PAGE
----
Our morning tour over, we asked to be dropped off back in the center of the old city to have the afternoon to explore. We spent our time wandering the streets, stopping in small specialty shops like the plumbers or kitchenware. On the street, a young girl of about 10 was selling scarves, and I stopped to look at what she was selling, but since I don’t wear scarves, apologized, saying no. In some of the little bit bigger stores, Jon was amazed that they would sell everything from washers, dryers, stoves, strollers, dishes, stereos, air compressors, and motorcycles. We went back to the Plaza San Francisco and sat on the steps, watching small children holding hands, filling their other hands with birdseed, and dashing off with smiles on their faces to feed the birds. Ice Cream was sold from a cart, with the cones made and resting on a chunk of dried ice. The same scarf seller found me, and with great, but polite salesladyship, said, “Please, nice lady. Would you like a scarf?” Then she showed me the colors available, “Blue, red, green, black…only $3.” Jon thought it was pretty funny and suggested I take up wearing scarves so I picked one out. I handed her a five-dollar bill but she only had one-dollar change. So she quickly explained something to me in Spanish, of which I understood nothing, pointed to a group of people sitting on another set of steps, set her bag of scarves down by my feet and ran towards that group of people, returning quickly with my change. I put the scarf in my jacket pocket, and just a few minutes later was approached by another scarf seller, who I recognized as part of the scarf seller family. I took my newly purchased scarf out of my pocket and explained I had just bought one, and with the best smile on her face said, “Nice lady, you would like to buy one from me too.” It was very tempting. I asked the family, who, dressed in traditional clothing, were busy knitting, winding yarn into balls, and selling scarves, if I could take a picture of them. They looked like they had such wonderful family spirit. I almost wished I could just sit down with them and work on what they were dong. Only $1 for a picture, a bargain.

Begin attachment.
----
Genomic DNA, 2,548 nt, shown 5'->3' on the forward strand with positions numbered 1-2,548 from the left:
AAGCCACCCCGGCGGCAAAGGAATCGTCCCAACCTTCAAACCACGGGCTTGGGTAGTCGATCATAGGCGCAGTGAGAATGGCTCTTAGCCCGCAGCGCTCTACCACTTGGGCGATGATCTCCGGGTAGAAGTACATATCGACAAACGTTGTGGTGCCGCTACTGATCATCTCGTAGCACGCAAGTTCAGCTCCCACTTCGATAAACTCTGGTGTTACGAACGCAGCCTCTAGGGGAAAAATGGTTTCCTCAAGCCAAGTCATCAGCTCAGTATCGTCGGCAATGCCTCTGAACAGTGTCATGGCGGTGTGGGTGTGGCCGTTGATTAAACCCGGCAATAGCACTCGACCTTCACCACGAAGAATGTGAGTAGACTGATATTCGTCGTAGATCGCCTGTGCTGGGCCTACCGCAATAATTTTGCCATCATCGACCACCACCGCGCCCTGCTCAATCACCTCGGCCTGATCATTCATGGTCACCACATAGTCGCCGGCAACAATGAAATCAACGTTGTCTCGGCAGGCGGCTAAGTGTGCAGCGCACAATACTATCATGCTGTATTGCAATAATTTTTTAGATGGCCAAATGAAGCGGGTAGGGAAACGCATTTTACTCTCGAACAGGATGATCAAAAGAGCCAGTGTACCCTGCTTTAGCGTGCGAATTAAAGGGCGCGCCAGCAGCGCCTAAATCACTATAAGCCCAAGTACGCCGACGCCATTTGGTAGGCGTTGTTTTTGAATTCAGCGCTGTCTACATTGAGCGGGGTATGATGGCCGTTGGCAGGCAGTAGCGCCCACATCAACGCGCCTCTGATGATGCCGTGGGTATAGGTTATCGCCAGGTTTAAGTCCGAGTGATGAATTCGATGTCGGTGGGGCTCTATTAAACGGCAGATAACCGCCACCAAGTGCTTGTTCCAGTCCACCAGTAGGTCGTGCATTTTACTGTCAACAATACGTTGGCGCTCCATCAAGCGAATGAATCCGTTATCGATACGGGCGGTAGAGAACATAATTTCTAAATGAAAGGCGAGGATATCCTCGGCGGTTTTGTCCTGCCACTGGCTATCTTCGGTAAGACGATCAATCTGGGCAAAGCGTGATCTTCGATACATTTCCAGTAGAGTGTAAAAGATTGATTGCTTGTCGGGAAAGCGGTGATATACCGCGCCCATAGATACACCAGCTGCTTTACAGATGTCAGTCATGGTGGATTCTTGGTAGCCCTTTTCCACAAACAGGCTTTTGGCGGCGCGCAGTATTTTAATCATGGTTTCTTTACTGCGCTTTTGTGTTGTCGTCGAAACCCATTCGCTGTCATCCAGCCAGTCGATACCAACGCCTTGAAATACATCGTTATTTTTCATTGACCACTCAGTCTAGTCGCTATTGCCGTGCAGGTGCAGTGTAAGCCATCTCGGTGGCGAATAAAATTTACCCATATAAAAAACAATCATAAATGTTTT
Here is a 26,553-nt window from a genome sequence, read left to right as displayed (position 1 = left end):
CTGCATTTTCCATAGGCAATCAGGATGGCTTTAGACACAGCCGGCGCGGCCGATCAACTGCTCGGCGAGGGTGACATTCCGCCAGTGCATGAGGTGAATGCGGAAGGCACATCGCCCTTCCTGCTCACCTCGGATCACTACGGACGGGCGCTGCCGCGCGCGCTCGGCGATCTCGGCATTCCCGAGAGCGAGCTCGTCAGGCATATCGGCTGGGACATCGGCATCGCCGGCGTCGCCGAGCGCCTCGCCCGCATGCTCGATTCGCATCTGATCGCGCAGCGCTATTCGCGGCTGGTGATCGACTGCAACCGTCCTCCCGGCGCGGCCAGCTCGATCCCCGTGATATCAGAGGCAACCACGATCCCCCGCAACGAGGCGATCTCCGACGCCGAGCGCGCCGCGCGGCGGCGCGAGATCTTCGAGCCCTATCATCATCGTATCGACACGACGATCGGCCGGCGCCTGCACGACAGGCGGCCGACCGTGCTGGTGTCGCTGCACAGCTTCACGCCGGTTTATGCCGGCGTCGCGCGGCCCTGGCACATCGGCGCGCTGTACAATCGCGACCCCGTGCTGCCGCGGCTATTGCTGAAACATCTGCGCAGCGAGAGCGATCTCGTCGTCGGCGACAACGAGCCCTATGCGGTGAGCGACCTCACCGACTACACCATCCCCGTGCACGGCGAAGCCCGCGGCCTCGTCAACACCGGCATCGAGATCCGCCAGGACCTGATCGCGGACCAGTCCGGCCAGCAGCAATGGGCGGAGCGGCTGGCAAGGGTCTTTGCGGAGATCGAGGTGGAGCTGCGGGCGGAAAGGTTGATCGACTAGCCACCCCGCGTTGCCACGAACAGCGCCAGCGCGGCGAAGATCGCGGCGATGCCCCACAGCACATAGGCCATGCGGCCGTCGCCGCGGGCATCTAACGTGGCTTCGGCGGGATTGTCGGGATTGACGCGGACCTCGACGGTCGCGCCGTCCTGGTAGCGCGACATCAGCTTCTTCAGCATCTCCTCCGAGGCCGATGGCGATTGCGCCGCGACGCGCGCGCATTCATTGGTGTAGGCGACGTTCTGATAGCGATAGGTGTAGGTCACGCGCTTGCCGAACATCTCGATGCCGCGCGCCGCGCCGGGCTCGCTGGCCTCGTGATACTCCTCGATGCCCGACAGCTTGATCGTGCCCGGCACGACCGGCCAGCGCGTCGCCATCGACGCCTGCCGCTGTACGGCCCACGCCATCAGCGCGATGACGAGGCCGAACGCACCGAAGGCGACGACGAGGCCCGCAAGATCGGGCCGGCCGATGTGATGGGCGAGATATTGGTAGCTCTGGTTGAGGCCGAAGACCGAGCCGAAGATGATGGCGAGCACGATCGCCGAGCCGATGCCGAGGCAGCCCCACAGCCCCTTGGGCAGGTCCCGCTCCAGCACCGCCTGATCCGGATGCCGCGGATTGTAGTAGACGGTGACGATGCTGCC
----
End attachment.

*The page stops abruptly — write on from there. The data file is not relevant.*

We wanted to get more pictures of the gargoyles at the Basilica, so headed back up the hill. We noticed there were people in the towers, found out how to get there, bought tickets, and started up the steps. After a set of steps we came to a landing that led us to the wood bridge with rope handles which is over the curved ceiling but below the roof of the church. Then we climbed up a ladder, now we were roof level. To reach the spire was two steep ladders higher. On the spire platform felt like we were blowing in the wind, but what a view! Another visitor told us we could climb the other tower and how to find it. We went back across the ceiling, climbed spiral staircases and three sets of ladders (inside this time) were at the top and got to ring the church bells. What a fantastic place!

Back down the hill we stopped in at a grocery store for snacks. Water was 16 cents! A street musician was playing a pan flute hooked up to speakers – beautiful.

Alex had told us to make sure we took a taxi from the taxi stand he had showed us, and that it must have the red taxi emblem on the side. Back at the taxi stand, there were no taxis and no stand. It had been replaced by police cars, about 25 police officers with shields and batons, and the metal barriers I have seen put up for crowd control. It became more apparent to me I should have learned more Spanish when we asked one of the police officers where the taxi stand went. He was so gracious as to find another officer who spoke English and flagged down a taxi for us. Twenty minutes later and for only $2, we were back at the Hotel Eugenia. Outside at the stoplight I stopped to watch a juggler who was entertaining drivers as they waited in traffic.

We quickly packed our suitcase for the Amazon and headed out to look for a restaurant. Just a few short blocks away, we found Adriana Mariá Romero Valarezo. We didn’t speak Spanish, the waiter didn’t speak English, so we smiled and nodded our heads a lot, and had a great dinner.

I love it here and wish we could stay longer. In the old part of Quito, it looks like everyone appreciates what they have and the smiles are contagious.